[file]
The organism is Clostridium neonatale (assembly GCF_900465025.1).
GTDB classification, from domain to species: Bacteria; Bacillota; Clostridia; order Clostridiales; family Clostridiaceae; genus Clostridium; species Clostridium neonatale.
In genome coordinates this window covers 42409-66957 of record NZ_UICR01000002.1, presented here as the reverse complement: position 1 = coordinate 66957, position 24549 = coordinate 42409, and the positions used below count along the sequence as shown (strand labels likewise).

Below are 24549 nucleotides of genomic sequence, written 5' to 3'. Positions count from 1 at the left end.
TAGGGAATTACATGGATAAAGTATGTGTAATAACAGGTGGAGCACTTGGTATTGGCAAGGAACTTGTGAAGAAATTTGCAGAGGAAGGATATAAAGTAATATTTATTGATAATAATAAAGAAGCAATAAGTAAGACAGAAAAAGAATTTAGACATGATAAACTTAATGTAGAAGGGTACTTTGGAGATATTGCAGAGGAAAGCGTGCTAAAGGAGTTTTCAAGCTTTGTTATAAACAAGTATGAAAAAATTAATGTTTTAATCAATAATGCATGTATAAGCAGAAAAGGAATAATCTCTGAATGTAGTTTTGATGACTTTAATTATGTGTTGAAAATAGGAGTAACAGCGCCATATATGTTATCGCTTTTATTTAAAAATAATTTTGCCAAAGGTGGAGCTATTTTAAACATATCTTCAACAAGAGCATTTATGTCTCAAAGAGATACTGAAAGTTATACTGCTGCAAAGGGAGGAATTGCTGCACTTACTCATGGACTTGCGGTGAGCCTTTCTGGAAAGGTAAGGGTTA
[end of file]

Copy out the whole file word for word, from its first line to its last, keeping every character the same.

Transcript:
The organism is Clostridium neonatale (assembly GCF_900465025.1).
GTDB classification, from domain to species: Bacteria; Bacillota; Clostridia; order Clostridiales; family Clostridiaceae; genus Clostridium; species Clostridium neonatale.
In genome coordinates this window covers 42409-66957 of record NZ_UICR01000002.1, presented here as the reverse complement: position 1 = coordinate 66957, position 24549 = coordinate 42409, and the positions used below count along the sequence as shown (strand labels likewise).

Below are 24549 nucleotides of genomic sequence, written 5' to 3'. Positions count from 1 at the left end.
TAGGGAATTACATGGATAAAGTATGTGTAATAACAGGTGGAGCACTTGGTATTGGCAAGGAACTTGTGAAGAAATTTGCAGAGGAAGGATATAAAGTAATATTTATTGATAATAATAAAGAAGCAATAAGTAAGACAGAAAAAGAATTTAGACATGATAAACTTAATGTAGAAGGGTACTTTGGAGATATTGCAGAGGAAAGCGTGCTAAAGGAGTTTTCAAGCTTTGTTATAAACAAGTATGAAAAAATTAATGTTTTAATCAATAATGCATGTATAAGCAGAAAAGGAATAATCTCTGAATGTAGTTTTGATGACTTTAATTATGTGTTGAAAATAGGAGTAACAGCGCCATATATGTTATCGCTTTTATTTAAAAATAATTTTGCCAAAGGTGGAGCTATTTTAAACATATCTTCAACAAGAGCATTTATGTCTCAAAGAGATACTGAAAGTTATACTGCTGCAAAGGGAGGAATTGCTGCACTTACTCATGGACTTGCGGTGAGCCTTTCTGGAAAGGTAAGGGTTA